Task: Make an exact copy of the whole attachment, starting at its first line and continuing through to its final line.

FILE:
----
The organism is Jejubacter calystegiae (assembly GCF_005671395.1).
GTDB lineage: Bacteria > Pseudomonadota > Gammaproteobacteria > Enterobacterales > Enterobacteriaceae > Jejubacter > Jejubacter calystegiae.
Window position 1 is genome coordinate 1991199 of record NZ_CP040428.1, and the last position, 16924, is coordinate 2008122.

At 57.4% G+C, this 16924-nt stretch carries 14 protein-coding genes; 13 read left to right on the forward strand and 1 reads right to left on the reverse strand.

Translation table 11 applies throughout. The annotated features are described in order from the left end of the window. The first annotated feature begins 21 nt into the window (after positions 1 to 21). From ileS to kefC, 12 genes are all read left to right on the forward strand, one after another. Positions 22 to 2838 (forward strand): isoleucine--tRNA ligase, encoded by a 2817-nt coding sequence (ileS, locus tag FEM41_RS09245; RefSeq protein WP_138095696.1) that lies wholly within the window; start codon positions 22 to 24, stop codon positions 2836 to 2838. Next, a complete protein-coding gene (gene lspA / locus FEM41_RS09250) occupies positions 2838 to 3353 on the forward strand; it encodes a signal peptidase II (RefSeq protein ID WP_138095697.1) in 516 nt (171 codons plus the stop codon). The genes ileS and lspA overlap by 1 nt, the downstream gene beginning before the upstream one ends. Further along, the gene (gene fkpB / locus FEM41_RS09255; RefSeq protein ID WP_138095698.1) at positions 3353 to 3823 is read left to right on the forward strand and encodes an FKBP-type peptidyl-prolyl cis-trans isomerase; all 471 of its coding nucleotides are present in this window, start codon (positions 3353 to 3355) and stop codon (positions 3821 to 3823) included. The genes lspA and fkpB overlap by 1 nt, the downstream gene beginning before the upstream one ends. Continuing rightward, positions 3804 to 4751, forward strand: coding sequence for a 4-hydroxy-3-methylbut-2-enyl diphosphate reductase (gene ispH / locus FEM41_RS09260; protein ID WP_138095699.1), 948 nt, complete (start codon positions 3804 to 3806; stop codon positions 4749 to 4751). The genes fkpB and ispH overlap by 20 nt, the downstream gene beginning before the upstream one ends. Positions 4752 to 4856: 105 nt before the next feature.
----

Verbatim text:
The organism is Jejubacter calystegiae (assembly GCF_005671395.1).
GTDB lineage: Bacteria > Pseudomonadota > Gammaproteobacteria > Enterobacterales > Enterobacteriaceae > Jejubacter > Jejubacter calystegiae.
Window position 1 is genome coordinate 1991199 of record NZ_CP040428.1, and the last position, 16924, is coordinate 2008122.

At 57.4% G+C, this 16924-nt stretch carries 14 protein-coding genes; 13 read left to right on the forward strand and 1 reads right to left on the reverse strand.

Translation table 11 applies throughout. The annotated features are described in order from the left end of the window. The first annotated feature begins 21 nt into the window (after positions 1 to 21). From ileS to kefC, 12 genes are all read left to right on the forward strand, one after another. Positions 22 to 2838 (forward strand): isoleucine--tRNA ligase, encoded by a 2817-nt coding sequence (ileS, locus tag FEM41_RS09245; RefSeq protein WP_138095696.1) that lies wholly within the window; start codon positions 22 to 24, stop codon positions 2836 to 2838. Next, a complete protein-coding gene (gene lspA / locus FEM41_RS09250) occupies positions 2838 to 3353 on the forward strand; it encodes a signal peptidase II (RefSeq protein ID WP_138095697.1) in 516 nt (171 codons plus the stop codon). The genes ileS and lspA overlap by 1 nt, the downstream gene beginning before the upstream one ends. Further along, the gene (gene fkpB / locus FEM41_RS09255; RefSeq protein ID WP_138095698.1) at positions 3353 to 3823 is read left to right on the forward strand and encodes an FKBP-type peptidyl-prolyl cis-trans isomerase; all 471 of its coding nucleotides are present in this window, start codon (positions 3353 to 3355) and stop codon (positions 3821 to 3823) included. The genes lspA and fkpB overlap by 1 nt, the downstream gene beginning before the upstream one ends. Continuing rightward, positions 3804 to 4751, forward strand: coding sequence for a 4-hydroxy-3-methylbut-2-enyl diphosphate reductase (gene ispH / locus FEM41_RS09260; protein ID WP_138095699.1), 948 nt, complete (start codon positions 3804 to 3806; stop codon positions 4749 to 4751). The genes fkpB and ispH overlap by 20 nt, the downstream gene beginning before the upstream one ends. Positions 4752 to 4856: 105 nt before the next feature.